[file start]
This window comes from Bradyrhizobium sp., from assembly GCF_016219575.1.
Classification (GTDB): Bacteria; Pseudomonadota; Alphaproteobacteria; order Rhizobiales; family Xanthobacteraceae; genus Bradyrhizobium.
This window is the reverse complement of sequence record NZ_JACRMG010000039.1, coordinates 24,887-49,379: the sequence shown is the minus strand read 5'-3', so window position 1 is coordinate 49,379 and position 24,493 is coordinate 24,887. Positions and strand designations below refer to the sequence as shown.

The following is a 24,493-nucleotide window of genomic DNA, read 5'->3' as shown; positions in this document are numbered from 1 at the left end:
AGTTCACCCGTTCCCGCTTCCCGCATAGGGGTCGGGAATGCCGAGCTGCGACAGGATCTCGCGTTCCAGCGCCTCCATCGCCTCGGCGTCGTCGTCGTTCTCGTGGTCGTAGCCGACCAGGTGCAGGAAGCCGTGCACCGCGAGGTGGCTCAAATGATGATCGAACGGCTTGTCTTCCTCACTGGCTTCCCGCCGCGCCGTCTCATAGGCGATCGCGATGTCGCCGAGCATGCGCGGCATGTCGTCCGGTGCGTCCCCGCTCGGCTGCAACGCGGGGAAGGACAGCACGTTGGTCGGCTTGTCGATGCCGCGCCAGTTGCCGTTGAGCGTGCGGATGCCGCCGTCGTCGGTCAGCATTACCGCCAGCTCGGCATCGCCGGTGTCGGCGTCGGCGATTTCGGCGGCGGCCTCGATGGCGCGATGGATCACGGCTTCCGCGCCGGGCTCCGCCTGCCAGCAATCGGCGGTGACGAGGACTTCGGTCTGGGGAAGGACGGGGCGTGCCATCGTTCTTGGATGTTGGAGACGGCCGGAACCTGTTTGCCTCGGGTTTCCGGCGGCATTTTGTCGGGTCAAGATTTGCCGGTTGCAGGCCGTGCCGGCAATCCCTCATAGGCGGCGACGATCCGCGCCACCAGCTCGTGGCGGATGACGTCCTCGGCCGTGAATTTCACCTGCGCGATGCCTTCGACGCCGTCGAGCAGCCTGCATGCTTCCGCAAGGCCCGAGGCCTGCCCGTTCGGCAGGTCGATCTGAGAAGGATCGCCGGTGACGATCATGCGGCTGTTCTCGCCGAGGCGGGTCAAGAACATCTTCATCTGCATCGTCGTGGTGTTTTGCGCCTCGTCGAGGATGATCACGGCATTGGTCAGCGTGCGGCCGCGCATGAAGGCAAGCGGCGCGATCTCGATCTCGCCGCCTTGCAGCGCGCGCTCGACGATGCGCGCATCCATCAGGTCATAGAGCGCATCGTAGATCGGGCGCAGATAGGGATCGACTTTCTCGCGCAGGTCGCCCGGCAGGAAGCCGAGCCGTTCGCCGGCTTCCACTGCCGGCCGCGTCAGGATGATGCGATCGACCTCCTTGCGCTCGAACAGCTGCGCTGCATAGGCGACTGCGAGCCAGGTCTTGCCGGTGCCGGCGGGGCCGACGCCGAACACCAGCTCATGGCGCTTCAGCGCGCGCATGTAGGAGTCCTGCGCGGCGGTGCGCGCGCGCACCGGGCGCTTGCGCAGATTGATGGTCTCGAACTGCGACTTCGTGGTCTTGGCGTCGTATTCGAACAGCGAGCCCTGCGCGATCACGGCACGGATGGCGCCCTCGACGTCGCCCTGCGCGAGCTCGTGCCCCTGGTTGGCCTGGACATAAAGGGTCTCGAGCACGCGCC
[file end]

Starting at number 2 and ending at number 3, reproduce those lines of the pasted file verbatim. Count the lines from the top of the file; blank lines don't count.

Classification (GTDB): Bacteria; Pseudomonadota; Alphaproteobacteria; order Rhizobiales; family Xanthobacteraceae; genus Bradyrhizobium.
This window is the reverse complement of sequence record NZ_JACRMG010000039.1, coordinates 24,887-49,379: the sequence shown is the minus strand read 5'-3', so window position 1 is coordinate 49,379 and position 24,493 is coordinate 24,887. Positions and strand designations below refer to the sequence as shown.